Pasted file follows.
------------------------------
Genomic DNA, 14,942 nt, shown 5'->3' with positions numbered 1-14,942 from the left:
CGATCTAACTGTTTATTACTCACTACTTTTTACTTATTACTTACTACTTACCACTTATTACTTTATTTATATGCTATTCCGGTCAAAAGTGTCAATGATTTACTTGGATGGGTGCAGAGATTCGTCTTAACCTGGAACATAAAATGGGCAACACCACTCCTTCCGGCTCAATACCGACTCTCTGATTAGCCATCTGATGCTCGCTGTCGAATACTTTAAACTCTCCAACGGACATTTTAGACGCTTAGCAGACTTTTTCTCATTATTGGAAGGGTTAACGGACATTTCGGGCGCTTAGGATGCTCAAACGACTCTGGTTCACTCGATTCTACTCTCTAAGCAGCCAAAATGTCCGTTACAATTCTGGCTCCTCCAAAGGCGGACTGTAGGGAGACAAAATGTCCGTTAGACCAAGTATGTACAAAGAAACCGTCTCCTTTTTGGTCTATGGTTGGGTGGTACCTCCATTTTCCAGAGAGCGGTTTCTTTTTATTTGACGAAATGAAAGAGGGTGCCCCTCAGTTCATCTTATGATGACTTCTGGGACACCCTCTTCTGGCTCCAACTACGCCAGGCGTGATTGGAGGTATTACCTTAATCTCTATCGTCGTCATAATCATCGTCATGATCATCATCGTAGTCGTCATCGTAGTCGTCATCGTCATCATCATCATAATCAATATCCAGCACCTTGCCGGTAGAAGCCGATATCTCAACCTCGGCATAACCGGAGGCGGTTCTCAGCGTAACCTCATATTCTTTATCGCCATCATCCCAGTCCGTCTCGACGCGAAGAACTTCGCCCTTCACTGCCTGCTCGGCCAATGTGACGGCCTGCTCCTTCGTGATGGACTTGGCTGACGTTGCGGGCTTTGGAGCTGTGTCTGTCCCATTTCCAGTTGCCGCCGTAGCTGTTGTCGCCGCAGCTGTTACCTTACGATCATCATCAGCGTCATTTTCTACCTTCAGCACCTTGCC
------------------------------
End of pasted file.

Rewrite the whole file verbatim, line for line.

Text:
Genomic DNA, 14,942 nt, shown 5'->3' with positions numbered 1-14,942 from the left:
CGATCTAACTGTTTATTACTCACTACTTTTTACTTATTACTTACTACTTACCACTTATTACTTTATTTATATGCTATTCCGGTCAAAAGTGTCAATGATTTACTTGGATGGGTGCAGAGATTCGTCTTAACCTGGAACATAAAATGGGCAACACCACTCCTTCCGGCTCAATACCGACTCTCTGATTAGCCATCTGATGCTCGCTGTCGAATACTTTAAACTCTCCAACGGACATTTTAGACGCTTAGCAGACTTTTTCTCATTATTGGAAGGGTTAACGGACATTTCGGGCGCTTAGGATGCTCAAACGACTCTGGTTCACTCGATTCTACTCTCTAAGCAGCCAAAATGTCCGTTACAATTCTGGCTCCTCCAAAGGCGGACTGTAGGGAGACAAAATGTCCGTTAGACCAAGTATGTACAAAGAAACCGTCTCCTTTTTGGTCTATGGTTGGGTGGTACCTCCATTTTCCAGAGAGCGGTTTCTTTTTATTTGACGAAATGAAAGAGGGTGCCCCTCAGTTCATCTTATGATGACTTCTGGGACACCCTCTTCTGGCTCCAACTACGCCAGGCGTGATTGGAGGTATTACCTTAATCTCTATCGTCGTCATAATCATCGTCATGATCATCATCGTAGTCGTCATCGTAGTCGTCATCGTCATCATCATCATAATCAATATCCAGCACCTTGCCGGTAGAAGCCGATATCTCAACCTCGGCATAACCGGAGGCGGTTCTCAGCGTAACCTCATATTCTTTATCGCCATCATCCCAGTCCGTCTCGACGCGAAGAACTTCGCCCTTCACTGCCTGCTCGGCCAATGTGACGGCCTGCTCCTTCGTGATGGACTTGGCTGACGTTGCGGGCTTTGGAGCTGTGTCTGTCCCATTTCCAGTTGCCGCCGTAGCTGTTGTCGCCGCAGCTGTTACCTTACGATCATCATCAGCGTCATTTTCTACCTTCAGCACCTTGCC